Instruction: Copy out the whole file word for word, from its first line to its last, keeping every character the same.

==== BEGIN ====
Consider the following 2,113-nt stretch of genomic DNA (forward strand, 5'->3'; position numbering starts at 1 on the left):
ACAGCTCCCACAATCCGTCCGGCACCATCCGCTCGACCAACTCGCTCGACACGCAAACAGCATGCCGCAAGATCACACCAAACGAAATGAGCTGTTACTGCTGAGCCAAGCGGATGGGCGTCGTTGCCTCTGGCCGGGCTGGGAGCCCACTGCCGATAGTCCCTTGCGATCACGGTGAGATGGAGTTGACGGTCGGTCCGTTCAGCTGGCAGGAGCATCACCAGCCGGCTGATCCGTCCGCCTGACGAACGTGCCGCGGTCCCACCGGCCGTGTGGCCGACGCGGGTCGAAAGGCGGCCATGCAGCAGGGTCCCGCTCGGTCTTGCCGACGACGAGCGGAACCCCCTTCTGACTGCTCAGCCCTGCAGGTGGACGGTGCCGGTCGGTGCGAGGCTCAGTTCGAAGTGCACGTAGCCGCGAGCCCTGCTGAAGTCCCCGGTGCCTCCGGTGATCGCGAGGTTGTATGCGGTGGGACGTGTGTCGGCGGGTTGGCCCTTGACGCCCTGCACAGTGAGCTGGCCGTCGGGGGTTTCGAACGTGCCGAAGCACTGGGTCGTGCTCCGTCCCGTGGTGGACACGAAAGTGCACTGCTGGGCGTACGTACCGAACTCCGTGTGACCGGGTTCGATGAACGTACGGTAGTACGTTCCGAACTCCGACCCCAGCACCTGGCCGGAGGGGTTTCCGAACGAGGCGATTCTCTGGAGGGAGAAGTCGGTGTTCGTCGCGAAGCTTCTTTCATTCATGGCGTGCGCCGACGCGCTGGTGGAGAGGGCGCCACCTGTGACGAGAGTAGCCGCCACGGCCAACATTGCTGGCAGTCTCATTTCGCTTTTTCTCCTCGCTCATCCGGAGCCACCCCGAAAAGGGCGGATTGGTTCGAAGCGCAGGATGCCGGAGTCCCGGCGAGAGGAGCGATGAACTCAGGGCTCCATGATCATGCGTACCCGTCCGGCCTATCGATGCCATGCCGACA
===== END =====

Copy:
Consider the following 2,113-nt stretch of genomic DNA (forward strand, 5'->3'; position numbering starts at 1 on the left):
ACAGCTCCCACAATCCGTCCGGCACCATCCGCTCGACCAACTCGCTCGACACGCAAACAGCATGCCGCAAGATCACACCAAACGAAATGAGCTGTTACTGCTGAGCCAAGCGGATGGGCGTCGTTGCCTCTGGCCGGGCTGGGAGCCCACTGCCGATAGTCCCTTGCGATCACGGTGAGATGGAGTTGACGGTCGGTCCGTTCAGCTGGCAGGAGCATCACCAGCCGGCTGATCCGTCCGCCTGACGAACGTGCCGCGGTCCCACCGGCCGTGTGGCCGACGCGGGTCGAAAGGCGGCCATGCAGCAGGGTCCCGCTCGGTCTTGCCGACGACGAGCGGAACCCCCTTCTGACTGCTCAGCCCTGCAGGTGGACGGTGCCGGTCGGTGCGAGGCTCAGTTCGAAGTGCACGTAGCCGCGAGCCCTGCTGAAGTCCCCGGTGCCTCCGGTGATCGCGAGGTTGTATGCGGTGGGACGTGTGTCGGCGGGTTGGCCCTTGACGCCCTGCACAGTGAGCTGGCCGTCGGGGGTTTCGAACGTGCCGAAGCACTGGGTCGTGCTCCGTCCCGTGGTGGACACGAAAGTGCACTGCTGGGCGTACGTACCGAACTCCGTGTGACCGGGTTCGATGAACGTACGGTAGTACGTTCCGAACTCCGACCCCAGCACCTGGCCGGAGGGGTTTCCGAACGAGGCGATTCTCTGGAGGGAGAAGTCGGTGTTCGTCGCGAAGCTTCTTTCATTCATGGCGTGCGCCGACGCGCTGGTGGAGAGGGCGCCACCTGTGACGAGAGTAGCCGCCACGGCCAACATTGCTGGCAGTCTCATTTCGCTTTTTCTCCTCGCTCATCCGGAGCCACCCCGAAAAGGGCGGATTGGTTCGAAGCGCAGGATGCCGGAGTCCCGGCGAGAGGAGCGATGAACTCAGGGCTCCATGATCATGCGTACCCGTCCGGCCTATCGATGCCATGCCGACA